International Justice

CJ354 Endicott College

The Right to Truth

South Africa TRC hearing. Photo @SundayTimes

The International Center for Transitional Justice (ICTJ) currently has an interesting online campaign to mark the UN”s  International Day for the Right to the Truth on March 24th. Given we are currently in the middle of course section on truth commissions this is a good opportunity to explore the issue and the campaign material provided by ICTJ.

ICTJ’s multimedia campaign is called “Can We Handle the Truth?”  They present five different aspects of pursuit of truth about past abuses – the ongoing search for the missing, memorialization efforts, and the use of truth commissions, court proceedings, and documented evidence to establish truth – in five countries: Kenya, Bosnia and Herzegovina, Lebanon, Colombia, and Indonesia.

As we know, many mechanisms of transitional justice seek to provide truth to victims of gross human rights violations. Both knowledge and acknowledgment have justice and reconciliation value, and particularly in societies where this is a pervasive sense of denial about the crimes. Please take the time to look through the campaign’s photographs, videos, and information and share your thoughts.  Here are some questions to consider:

1) Is it controversial to suggest that victims have a “right” to the truth?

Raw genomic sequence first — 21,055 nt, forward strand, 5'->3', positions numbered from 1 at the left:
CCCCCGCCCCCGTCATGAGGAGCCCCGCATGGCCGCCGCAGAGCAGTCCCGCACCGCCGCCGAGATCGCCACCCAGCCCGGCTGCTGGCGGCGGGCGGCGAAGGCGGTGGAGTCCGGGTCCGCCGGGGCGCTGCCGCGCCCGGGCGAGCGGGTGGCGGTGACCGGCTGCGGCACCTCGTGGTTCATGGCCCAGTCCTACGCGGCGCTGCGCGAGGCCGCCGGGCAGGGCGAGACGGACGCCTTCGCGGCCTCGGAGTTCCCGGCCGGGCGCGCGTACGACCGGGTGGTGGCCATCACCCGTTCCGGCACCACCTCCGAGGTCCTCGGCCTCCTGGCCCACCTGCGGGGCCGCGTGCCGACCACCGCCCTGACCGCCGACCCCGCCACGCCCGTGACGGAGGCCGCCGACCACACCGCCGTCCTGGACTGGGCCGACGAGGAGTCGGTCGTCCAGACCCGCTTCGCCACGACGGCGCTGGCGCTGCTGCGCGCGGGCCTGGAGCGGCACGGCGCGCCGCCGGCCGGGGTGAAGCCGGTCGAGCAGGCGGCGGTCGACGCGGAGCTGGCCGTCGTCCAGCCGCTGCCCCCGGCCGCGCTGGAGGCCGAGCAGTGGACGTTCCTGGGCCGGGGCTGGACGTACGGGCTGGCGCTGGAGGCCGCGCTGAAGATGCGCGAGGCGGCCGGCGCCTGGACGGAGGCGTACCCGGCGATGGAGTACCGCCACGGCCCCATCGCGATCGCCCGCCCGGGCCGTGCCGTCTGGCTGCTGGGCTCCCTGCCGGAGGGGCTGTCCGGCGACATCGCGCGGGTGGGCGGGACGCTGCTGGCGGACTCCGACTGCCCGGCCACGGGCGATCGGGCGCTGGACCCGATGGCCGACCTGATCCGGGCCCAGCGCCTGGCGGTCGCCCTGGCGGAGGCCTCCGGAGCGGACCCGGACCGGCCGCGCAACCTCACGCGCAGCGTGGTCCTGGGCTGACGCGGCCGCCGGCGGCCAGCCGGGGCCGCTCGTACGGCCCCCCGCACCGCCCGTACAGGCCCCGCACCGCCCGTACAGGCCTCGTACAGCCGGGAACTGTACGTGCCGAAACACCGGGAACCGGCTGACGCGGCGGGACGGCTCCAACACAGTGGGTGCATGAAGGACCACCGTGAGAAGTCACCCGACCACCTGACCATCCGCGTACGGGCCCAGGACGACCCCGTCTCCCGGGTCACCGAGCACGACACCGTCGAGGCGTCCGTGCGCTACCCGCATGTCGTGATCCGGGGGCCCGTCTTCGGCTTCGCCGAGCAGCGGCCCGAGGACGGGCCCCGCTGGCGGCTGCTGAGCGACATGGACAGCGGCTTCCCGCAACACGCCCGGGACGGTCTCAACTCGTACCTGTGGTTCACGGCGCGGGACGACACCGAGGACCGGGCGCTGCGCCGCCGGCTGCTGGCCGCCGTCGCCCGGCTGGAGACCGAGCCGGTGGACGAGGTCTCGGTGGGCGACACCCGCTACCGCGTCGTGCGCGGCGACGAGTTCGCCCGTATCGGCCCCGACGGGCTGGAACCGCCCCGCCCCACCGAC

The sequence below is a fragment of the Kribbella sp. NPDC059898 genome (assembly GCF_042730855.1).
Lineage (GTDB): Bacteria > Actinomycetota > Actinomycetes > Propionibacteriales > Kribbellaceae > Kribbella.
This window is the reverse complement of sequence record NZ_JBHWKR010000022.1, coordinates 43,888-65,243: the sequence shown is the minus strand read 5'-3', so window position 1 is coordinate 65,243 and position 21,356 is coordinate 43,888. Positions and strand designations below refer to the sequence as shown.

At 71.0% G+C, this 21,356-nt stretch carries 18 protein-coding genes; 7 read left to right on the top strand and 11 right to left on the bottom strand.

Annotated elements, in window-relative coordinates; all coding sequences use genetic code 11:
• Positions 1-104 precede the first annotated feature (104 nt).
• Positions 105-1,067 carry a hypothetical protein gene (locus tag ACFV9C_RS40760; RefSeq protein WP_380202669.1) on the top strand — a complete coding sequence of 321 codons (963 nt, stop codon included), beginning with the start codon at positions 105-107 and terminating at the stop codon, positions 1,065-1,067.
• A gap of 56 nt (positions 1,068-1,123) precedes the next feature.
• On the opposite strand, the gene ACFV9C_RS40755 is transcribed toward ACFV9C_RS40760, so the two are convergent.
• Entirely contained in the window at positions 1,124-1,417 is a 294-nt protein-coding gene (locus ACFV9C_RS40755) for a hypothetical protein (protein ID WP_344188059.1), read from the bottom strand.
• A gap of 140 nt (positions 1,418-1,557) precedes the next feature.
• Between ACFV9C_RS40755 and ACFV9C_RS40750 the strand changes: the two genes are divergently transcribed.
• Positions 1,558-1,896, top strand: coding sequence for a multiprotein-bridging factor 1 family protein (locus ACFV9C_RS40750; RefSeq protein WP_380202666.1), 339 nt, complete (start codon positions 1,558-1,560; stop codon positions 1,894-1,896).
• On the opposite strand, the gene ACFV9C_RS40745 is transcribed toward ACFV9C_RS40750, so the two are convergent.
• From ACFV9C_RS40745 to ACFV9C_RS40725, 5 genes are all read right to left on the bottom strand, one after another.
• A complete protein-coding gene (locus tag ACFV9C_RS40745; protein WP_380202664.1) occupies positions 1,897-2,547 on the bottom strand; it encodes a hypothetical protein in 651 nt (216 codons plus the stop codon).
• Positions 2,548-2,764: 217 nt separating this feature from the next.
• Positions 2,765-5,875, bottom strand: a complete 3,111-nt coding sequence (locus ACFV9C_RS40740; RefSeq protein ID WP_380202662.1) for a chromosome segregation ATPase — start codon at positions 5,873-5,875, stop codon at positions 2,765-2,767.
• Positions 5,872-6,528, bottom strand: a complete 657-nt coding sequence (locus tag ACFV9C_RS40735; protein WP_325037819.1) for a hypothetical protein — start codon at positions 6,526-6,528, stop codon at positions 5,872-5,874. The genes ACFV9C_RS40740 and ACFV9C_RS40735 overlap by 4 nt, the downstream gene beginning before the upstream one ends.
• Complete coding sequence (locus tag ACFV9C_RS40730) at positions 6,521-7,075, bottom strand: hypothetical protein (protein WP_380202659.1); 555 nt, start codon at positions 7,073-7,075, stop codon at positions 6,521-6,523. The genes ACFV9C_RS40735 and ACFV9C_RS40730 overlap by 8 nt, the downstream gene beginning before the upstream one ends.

2) What kind of justice mechanisms best ensure this right to the truth? Trials, truth commissions, and memorials all provides different kinds of truth.

2) Are there circumstances in which states can justifiably withold the truth? For example, what if the truth threatens the stability of a country or regime? What if the truth is too traumatizing for victims and perpetrators?

Feel to just comment generally on the material and topic as well.


2 responses to “The Right to Truth

  1. rmalesky March 27, 2012 at 9:47 am

    I think that the truth is an incredibly important tool for recovery, acceptance, grievance, and overal healing. Without knowing the truth of what occurred, I believe it is impossible for survivors to really be able to move past that as a stage in the process of healing is acceptance. It is difficult to say, though, whether states have a responsibility to give that truth specifically in cases where that truth may cause instability or potentially more difficulties. So I suppose what I am trying to say is that every survivor has the right to the truth in regards of their own personal recovery however the responsibility of giving that truth does not necessarily exist in every case. I believe there is an important distinction between the rights and responsibilities of people and states. States do have the outright responsibility of protecting their people and if in the case of an atrocity the right to the truth infringes on the safety and security of those people, the government must still recognize their responsibility to protect the people first. The right to the truth does exist however the right does not have to be immediate and I do feel its important to exercise a sense of maturity and responsibility of when to release that truth for those who have suffered.